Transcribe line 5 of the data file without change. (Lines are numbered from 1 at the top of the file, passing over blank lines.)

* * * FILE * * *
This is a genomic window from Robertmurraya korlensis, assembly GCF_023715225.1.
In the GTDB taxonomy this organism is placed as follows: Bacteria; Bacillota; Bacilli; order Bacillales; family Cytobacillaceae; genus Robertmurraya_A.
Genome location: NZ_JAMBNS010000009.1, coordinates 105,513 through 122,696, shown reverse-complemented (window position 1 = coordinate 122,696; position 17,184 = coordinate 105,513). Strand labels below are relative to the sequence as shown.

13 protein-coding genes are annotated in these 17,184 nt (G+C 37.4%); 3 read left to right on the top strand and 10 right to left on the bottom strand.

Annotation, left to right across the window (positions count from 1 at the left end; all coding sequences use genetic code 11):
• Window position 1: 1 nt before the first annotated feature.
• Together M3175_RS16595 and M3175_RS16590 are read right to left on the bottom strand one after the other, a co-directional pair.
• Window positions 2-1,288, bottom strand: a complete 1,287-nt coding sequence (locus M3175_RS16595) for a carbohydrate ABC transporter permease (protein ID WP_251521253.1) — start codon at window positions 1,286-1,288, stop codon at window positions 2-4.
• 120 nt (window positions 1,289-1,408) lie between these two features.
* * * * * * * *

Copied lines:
Annotation, left to right across the window (positions count from 1 at the left end; all coding sequences use genetic code 11):